Blue Jays: Jesse Chavez and the Carlos Villanueva role


Blue Jays pitcher Jesse Chavez may be headed for a swingman role in 2016 that many have compared to Carlos Villanueva. What exactly does that mean?

Jesse Chavez is existing in the shadows of the Blue Jays pitching staff, and that might be a good thing.

Without the high ceiling of Aaron Sanchez or bounce-back stories of Drew Hutchison and Gavin Floyd, Chavez hasn’t been a headline grabber. This fits his profile, too, as a career journeyman that has swung between the rotation and bullpen without much by way of flare or eye-popping velocity.

This role isn’t dissimilar to Marco Estrada entering 2015, viewed as a ~4.00 ERA swingman who could chew low-leverage innings while making the odd spot start after coming over in the Adam Lind trade. Another Blue Jays comparable that’s come up many times, including Jeff Blair’s article from Tuesday at Sportsnet, is Carlos Villanueva.

In his two seasons with the Blue Jays (2011, 2012), Villanueva made 29 starts and 42 appearances out of the bullpen.

This gave Villanueva 232.1 innings with a 4.11 ERA. These were not elite innings, of course, but with a 1.8 WAR over those two seasons, his performance level was good enough to allow for that role to have a real value.

That value, essentially, is saving the Blue Jays from dipping to their 7th and 8th starters as frequently. Keep in mind that, even in an extremely healthy 2015 season, the Jays rolled out Felix Doubront for four starts and used 12 total starters.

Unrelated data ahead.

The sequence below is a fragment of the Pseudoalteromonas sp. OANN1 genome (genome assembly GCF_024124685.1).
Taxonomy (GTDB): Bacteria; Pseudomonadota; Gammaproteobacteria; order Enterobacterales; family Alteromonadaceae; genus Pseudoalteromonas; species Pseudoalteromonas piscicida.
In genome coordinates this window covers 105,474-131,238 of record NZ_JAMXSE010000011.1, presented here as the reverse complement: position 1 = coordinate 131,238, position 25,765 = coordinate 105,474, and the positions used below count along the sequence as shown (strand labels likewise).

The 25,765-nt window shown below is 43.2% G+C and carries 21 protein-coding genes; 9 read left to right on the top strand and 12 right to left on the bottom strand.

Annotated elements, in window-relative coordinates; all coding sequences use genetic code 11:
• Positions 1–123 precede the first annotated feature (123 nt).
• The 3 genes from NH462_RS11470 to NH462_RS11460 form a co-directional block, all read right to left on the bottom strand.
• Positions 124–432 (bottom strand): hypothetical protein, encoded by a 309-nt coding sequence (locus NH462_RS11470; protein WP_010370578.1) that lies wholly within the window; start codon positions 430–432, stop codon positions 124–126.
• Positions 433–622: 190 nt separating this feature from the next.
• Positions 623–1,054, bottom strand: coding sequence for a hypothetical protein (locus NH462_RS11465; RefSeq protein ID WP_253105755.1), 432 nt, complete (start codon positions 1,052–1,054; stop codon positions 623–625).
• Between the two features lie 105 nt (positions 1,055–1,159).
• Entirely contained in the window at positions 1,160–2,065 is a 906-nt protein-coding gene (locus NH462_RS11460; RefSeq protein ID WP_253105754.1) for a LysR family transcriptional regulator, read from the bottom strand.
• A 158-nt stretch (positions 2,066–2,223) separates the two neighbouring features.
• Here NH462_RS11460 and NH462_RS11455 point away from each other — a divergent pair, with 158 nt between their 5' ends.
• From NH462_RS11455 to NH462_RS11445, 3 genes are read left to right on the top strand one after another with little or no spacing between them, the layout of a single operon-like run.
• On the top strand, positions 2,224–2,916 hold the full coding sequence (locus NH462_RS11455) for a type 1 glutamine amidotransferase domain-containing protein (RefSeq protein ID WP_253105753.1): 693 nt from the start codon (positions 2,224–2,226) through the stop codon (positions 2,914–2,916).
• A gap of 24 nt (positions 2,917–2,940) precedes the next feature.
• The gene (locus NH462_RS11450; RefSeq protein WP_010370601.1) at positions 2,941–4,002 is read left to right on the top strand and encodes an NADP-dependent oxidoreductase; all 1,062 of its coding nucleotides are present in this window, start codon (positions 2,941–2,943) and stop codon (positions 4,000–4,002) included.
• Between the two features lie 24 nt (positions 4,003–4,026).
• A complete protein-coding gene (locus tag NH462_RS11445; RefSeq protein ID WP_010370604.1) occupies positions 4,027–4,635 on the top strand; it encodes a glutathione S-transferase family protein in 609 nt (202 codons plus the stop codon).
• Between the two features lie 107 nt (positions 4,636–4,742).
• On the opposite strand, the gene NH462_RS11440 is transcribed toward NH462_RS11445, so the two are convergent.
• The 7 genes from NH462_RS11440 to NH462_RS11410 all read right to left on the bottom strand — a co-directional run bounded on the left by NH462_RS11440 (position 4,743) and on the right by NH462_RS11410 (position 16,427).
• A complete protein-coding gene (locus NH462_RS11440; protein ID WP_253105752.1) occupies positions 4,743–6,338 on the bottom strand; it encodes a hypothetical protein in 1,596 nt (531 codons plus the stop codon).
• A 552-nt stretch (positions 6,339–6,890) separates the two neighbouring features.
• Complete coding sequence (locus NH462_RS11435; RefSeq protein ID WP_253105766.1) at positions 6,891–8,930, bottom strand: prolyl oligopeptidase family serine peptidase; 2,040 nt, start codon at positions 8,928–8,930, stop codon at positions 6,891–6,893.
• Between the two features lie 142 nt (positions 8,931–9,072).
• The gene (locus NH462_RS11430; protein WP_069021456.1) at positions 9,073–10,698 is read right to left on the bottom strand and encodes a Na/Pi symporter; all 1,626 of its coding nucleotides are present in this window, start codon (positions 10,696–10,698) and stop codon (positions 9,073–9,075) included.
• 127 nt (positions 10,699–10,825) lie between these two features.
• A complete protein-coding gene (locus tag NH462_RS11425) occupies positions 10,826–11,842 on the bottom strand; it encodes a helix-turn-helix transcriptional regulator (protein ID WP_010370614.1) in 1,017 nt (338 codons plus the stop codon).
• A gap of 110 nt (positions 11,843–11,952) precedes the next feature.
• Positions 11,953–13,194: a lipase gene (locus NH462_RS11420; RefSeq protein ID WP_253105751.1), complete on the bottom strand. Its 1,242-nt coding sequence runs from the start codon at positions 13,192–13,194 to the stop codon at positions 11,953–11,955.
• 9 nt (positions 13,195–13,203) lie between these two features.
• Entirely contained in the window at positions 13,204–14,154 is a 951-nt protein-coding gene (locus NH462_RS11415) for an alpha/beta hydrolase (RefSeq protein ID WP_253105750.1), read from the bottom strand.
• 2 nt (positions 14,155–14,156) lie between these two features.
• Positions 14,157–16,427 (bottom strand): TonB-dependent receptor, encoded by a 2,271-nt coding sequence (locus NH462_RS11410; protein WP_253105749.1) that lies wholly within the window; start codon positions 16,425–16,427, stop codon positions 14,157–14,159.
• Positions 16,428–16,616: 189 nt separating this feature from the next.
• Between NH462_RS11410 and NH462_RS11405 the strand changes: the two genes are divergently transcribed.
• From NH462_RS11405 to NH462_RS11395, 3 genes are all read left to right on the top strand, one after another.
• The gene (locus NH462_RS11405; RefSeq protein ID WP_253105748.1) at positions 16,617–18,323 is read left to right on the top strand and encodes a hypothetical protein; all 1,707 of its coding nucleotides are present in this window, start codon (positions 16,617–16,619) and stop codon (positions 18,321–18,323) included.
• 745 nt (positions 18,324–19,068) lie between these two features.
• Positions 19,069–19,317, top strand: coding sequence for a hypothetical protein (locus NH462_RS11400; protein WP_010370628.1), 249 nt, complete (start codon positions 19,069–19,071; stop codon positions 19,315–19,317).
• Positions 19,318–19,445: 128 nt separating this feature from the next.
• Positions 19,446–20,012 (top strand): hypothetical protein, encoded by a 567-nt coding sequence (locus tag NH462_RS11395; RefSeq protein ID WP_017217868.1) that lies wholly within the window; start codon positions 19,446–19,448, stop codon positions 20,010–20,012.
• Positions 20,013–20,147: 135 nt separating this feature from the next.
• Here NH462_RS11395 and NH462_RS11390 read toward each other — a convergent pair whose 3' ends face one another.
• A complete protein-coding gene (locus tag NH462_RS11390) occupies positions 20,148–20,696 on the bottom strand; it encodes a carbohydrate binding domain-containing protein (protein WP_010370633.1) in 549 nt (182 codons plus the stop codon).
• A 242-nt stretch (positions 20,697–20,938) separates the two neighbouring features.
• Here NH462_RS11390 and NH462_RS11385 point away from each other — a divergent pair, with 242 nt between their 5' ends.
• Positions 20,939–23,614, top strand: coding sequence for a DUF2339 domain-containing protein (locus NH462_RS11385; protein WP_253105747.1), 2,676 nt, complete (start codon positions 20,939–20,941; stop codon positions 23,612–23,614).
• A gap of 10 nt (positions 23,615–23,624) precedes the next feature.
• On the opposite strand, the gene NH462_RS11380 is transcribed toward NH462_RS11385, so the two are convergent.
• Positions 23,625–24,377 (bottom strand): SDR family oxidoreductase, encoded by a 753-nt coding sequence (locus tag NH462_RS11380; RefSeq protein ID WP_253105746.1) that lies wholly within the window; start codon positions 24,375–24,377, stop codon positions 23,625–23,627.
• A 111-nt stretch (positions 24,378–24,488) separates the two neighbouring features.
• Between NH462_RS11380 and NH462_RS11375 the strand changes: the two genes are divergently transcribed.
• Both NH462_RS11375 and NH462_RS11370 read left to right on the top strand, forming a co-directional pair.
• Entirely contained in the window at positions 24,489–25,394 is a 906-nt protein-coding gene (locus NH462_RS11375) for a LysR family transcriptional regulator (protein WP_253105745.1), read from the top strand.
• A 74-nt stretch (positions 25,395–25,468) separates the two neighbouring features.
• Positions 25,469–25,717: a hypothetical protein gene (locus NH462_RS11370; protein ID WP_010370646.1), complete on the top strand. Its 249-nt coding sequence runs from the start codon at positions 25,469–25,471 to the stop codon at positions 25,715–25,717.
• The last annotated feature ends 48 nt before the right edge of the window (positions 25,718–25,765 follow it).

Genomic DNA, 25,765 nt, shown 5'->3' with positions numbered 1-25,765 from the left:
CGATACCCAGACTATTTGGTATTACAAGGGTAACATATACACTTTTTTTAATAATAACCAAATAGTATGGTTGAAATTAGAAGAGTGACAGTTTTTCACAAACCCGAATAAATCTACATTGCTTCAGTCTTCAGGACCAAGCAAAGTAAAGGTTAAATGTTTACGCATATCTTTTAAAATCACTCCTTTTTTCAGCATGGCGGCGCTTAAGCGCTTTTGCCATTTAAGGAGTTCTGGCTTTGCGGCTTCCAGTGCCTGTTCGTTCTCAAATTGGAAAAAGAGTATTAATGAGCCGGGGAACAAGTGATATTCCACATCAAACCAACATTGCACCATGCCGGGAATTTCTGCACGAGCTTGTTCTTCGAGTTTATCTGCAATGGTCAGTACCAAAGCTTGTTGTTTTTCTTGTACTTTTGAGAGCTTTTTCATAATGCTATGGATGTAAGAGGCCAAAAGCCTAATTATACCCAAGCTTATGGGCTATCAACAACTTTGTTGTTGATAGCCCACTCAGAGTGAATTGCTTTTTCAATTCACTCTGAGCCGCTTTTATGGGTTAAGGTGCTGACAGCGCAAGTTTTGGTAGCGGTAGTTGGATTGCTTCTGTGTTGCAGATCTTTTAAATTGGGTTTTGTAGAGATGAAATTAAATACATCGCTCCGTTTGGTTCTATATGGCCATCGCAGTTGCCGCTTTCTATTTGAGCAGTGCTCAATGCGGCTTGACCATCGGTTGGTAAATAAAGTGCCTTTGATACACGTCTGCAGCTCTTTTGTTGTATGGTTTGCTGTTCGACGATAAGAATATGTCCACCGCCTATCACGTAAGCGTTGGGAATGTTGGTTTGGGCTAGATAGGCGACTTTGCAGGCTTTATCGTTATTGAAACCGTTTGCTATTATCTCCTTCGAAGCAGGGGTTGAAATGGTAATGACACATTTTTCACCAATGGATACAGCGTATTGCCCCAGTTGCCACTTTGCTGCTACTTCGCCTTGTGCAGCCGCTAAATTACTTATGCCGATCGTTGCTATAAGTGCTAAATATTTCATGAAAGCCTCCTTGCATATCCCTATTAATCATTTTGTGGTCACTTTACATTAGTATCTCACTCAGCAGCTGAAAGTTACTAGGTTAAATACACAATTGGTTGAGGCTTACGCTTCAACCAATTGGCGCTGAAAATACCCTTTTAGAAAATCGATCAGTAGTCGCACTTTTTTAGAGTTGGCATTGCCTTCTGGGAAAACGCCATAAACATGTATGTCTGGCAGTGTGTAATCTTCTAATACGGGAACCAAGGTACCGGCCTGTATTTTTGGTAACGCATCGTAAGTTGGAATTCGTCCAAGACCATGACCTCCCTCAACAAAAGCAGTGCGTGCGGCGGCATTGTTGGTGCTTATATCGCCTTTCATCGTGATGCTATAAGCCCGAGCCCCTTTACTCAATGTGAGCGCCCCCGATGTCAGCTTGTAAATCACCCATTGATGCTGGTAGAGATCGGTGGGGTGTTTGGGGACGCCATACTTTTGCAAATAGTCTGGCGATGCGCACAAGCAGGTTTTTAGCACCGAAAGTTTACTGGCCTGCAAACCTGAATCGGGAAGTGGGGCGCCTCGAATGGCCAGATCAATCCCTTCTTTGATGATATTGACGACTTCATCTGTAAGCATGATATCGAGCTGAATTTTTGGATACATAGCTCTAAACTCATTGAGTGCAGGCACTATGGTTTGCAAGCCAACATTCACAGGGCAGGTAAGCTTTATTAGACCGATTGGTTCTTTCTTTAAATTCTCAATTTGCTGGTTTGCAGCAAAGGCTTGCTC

While the Blue Jays do have the depth required to go seven or eight deep without much of a drop-off, having Chavez available in that swingman role allows for a gentler roster shift when injury or performance necessitates his presence in the rotation.

Instead of drawing directly from triple-A Buffalo to fill that starting spot, Toronto will be able to slide Chavez into the rotation and recall a more specialized bullpen arm to fill the roster. A nine-inning workhorse Chavez is not, but if he stays relatively stretched out through the year, he should be able to give 5.0 IP even if called upon on short notice.

Chavez has demonstrated an ability to split these duties, as well. His 2014 season in Oakland would be the closest example of this, where Chavez made 21 starts will 11 bullpen appearances and posted an excellent 3.45 ERA with similar splits in each role.